William the second son, is made heir by his father's Will already referred to, dated May 19th, 1747. He proved that Will as sole executor March 30, 1758. It has already been noticed that a considerable amount of property seems to have passed under that document. It does not appear that this William was ever married. He made his Will October 25, 1758, a year after his father's death. He there describes himself as William Boultbee, Gentleman, of Osgathorpe. This Will is a considerable affair; it first specifies certain legacies, and then proceeds to tie up very closely the succession to what appears a good property thus, first, to the children of his sister Elizabeth Sleath in succession of survivorship. His nephew William Sleath and his heirs are to inherit in the first place. If they should fail then his other nephews Thomas, John and Joseph Sleath come in turn [that is, the younger brothers of William Sleath. Ed.]. Failing all these his cousin Thomas Boultbee of Stordon Grange and all his heirs were to come in next succession. As a matter of fact it has been seen already that William Sleath and his heirs inherited the property in which therefore no further interest remains.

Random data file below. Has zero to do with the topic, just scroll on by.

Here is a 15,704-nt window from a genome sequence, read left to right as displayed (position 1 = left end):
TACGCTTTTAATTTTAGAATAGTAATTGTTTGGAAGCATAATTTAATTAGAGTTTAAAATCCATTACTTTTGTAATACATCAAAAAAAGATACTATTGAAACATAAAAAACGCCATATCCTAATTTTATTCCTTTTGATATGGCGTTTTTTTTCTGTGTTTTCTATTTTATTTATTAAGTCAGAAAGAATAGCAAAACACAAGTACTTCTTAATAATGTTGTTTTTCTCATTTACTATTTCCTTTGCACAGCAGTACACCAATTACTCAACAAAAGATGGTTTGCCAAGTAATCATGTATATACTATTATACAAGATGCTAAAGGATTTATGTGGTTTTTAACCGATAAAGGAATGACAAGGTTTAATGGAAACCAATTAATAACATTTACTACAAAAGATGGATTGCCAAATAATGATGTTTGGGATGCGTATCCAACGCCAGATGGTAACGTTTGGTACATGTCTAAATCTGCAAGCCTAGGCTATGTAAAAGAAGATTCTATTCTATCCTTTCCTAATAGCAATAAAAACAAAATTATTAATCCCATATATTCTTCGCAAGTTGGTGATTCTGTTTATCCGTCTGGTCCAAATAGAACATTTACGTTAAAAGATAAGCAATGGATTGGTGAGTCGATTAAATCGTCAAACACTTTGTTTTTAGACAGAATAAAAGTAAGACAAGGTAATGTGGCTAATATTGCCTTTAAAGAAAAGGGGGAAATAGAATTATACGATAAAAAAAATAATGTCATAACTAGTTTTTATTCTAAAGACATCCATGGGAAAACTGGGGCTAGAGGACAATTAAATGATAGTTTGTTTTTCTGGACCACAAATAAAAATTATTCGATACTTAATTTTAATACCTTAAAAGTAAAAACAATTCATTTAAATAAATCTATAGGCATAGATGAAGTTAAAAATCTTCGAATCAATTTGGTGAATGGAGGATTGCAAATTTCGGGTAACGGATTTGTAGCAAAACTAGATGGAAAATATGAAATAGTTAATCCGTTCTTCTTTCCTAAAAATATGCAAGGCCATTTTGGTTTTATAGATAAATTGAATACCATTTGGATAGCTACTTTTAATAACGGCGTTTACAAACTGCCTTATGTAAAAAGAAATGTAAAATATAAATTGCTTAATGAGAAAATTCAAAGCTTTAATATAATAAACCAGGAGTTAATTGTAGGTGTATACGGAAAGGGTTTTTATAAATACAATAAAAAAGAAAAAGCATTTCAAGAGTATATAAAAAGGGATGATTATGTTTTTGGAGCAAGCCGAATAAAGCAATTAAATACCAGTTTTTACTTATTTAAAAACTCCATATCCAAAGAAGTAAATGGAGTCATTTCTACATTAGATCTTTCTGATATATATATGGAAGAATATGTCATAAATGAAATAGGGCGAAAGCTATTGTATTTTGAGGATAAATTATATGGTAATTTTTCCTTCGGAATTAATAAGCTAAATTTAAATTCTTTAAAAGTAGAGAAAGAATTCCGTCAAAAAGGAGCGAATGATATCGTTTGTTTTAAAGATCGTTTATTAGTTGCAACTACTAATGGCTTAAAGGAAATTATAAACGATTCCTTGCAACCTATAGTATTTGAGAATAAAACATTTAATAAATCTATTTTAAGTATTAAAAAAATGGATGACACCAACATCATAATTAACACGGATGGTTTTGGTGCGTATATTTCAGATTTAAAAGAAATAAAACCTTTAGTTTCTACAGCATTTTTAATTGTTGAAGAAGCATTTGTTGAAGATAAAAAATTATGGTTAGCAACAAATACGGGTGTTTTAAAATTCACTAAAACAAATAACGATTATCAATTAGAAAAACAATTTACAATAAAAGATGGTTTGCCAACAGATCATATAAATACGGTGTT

William Boultbee the younger was buried at Osgathorpe May 15, 1765 at the age of 68. No memorial remains, and it does not appear that the Sleath family ever made this simple acknowledgement of him from whom they derived the property which has been named.
Joseph the third son of William Boultbee the elder remains an enigma. He was born in 1708. He is recognized in his brother John's Will in 1755 wherein John makes him and his brother William joint guardians of his daughter Mary. John, therefore, reposed confidence in him; but all mention of Joseph is entirely omitted in his father's Will dated 1747 though every other child is named. He is in like manner ignored in the Will of his brother William, the younger, of Osgathorpe. Nothing therefore appears of him after the fact that he was living in 1755 when he would be 47 years of age. There is no information so far of marriage, posterity, or date of death.
With this the line of William the second son of the Patriarch Joseph closes.
We must now turn to the history of the remaining and eldest son of the Patriarch, Thomas, from whom all known members of the main line of the family have descended.
Thomas Boultbee appears from the Breedon Registers to have resided during the latter part of the 17th century at Griffydam; but (at a date which may some day be ascertained) he entered upon a 99-year lease of Stordon Grange which he held under the ancient family of the Beaumonts of Coleorton. Stordon Grange is an old moated house, belonging before the Reformation to some religious community not stated in the County histories. The moat encloses a house with a courtyard and a garden, and during last century was accessible by a drawbridge which is now supplanted by a small brick bridge or causeway. The dwelling belongs to that class of small country house which a century or two ago were inhabited by the less wealthy landed gentry, and have now passed into the occupation of tenant farmers.